Privacy and data protection regulations impact the work of every advertising, marketing and PR communications professional around the globe, and the focus on privacy by consumers and regulators continues to increase. W2O’s team is tracking the most important news and changes that directly influence our industry, including the latest on legislation, new privacy technology, enforcement actions, analysis and thought leadership in privacy and data protection.

Here’s the latest news we’re paying attention to right now. This week’s updates include a 60 Minutes news feature on GDPR, Dutch Regulators finding Microsoft GDPR violations, and new surveys indicating the rising importance of privacy protection for both consumers and marketers.

GDPR and the Marriott Mega-Breach

Last week Marriott revealed that a Starwood guest reservation system had been hacked in a breach going back to 2014, potentially exposing the personal data of 500 million people. It is not currently known ifMarriott reported the breach to EU data protection authorities within the 72hour maximum allowed by GDPR – but assuming that data of those based in the EUis included in the breach, Marriott could face a massive fine. That said, it is likely that any fine will depend on how quicklyMarriott acted and an investigation will likely take many months.

What this might mean for brands

Adding fuel to fire, this breach is already causing US senators to call for both data breach penalties and more robust privacy laws. Specific to GDPR, attention will be given specifically to “data protection by design” and “purpose and usage limitation” clauses. Expectations of data privacy will continue to rise, particularly for brands who hold very sensitive information such as passport data. Brands who hold personal data should expect further media and public attention, and be prepared with full data privacy programs.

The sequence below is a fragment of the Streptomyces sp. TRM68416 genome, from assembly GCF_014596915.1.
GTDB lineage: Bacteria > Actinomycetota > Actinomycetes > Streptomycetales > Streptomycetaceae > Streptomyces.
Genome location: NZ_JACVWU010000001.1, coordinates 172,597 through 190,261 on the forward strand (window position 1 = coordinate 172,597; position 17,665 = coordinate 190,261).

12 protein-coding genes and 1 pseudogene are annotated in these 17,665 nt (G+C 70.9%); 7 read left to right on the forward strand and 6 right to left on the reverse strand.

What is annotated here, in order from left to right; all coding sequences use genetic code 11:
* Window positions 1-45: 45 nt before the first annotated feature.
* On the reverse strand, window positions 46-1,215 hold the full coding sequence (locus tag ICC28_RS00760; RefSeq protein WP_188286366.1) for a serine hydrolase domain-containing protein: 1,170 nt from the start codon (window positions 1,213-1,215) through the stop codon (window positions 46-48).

Irish Data Protection Commissioner Investigates LinkedIn

A recent report published by Ireland’s Data ProtectionCommissioner (DPC) lists several investigations that have previously been widely known about, including Facebook and several others – and it also included an investigation that had not been previously reported detailingLinkedIn’s use of email addresses to target advertising. The DPC discovered that LinkedIn had obtained 18 million emails from non-members, and used these to advertise for new members on Facebook. The DPC indicated the complaint was ultimately resolved thanks to LinkedIn making several changes that stopped the use of the data in question – although it is not clear how LinkedIn obtained the email addresses.

It was also revealed in a resulting audit that LinkedIn was using algorithms to “suggest professional networks” for non-members in attempts to get more people to join. The DPC ordered LinkedIn to cease the “pre-compute” process and delete all personal data associated with it. Fines have not been issued, likely because the infractions mostly took place before GDPR came into effect.

What this might mean for brands

Brands should be conducting comprehensive audits of their data sources and uses as part of their overall GDPR programs. Particular attention is being paid by regulators to third party data usage for marketing, and documentation of the lawful basis of processing, and if needed consent, are key to ensuring compliance.

‘Consent String Fraud’ Worries Appear

Consent strings were first created by the Interactive Advertising Bureau (IAB) Europe as a relatively easy method for tracking consent between various parts of the advertising technology ecosystem. These numeric strings act as a record of consent combined with vendor id numbers assigned by the IAB, and Google has their own version which is not interoperable with the IAB version. This record is then used by adtech to determine if personalized ads can be served or not with a simple 1/0,Yes/No verification.

Unfortunately, it’s relatively easy for vendors to either mistakenly or fraudulently change a 0 to a 1. Errors can and do occur when moving back and forth between the IAB and Google frameworks – which is a technical challenge to solve, and changing the value as part of an ad fraud scheme is also happening. It is currently unclear how regulatory authorities will react, and legitimate vendors are beginning to express their worries.

What this might mean for brands

With GDPR well established and California’s CCPA on the way, brands should be auditing their ad tech ecosystem to ensure their consent frameworks are compliant with all applicable legislation.

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